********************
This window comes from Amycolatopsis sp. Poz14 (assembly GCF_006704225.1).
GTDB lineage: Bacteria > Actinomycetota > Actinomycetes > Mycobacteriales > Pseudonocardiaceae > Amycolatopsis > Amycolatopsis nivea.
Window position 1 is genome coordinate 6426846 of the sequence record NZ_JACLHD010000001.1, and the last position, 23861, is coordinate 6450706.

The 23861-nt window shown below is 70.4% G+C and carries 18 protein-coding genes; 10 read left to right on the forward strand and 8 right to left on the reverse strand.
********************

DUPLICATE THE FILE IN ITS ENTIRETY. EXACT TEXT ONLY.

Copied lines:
This window comes from Amycolatopsis sp. Poz14 (assembly GCF_006704225.1).
GTDB lineage: Bacteria > Actinomycetota > Actinomycetes > Mycobacteriales > Pseudonocardiaceae > Amycolatopsis > Amycolatopsis nivea.
Window position 1 is genome coordinate 6426846 of the sequence record NZ_JACLHD010000001.1, and the last position, 23861, is coordinate 6450706.

The 23861-nt window shown below is 70.4% G+C and carries 18 protein-coding genes; 10 read left to right on the forward strand and 8 right to left on the reverse strand.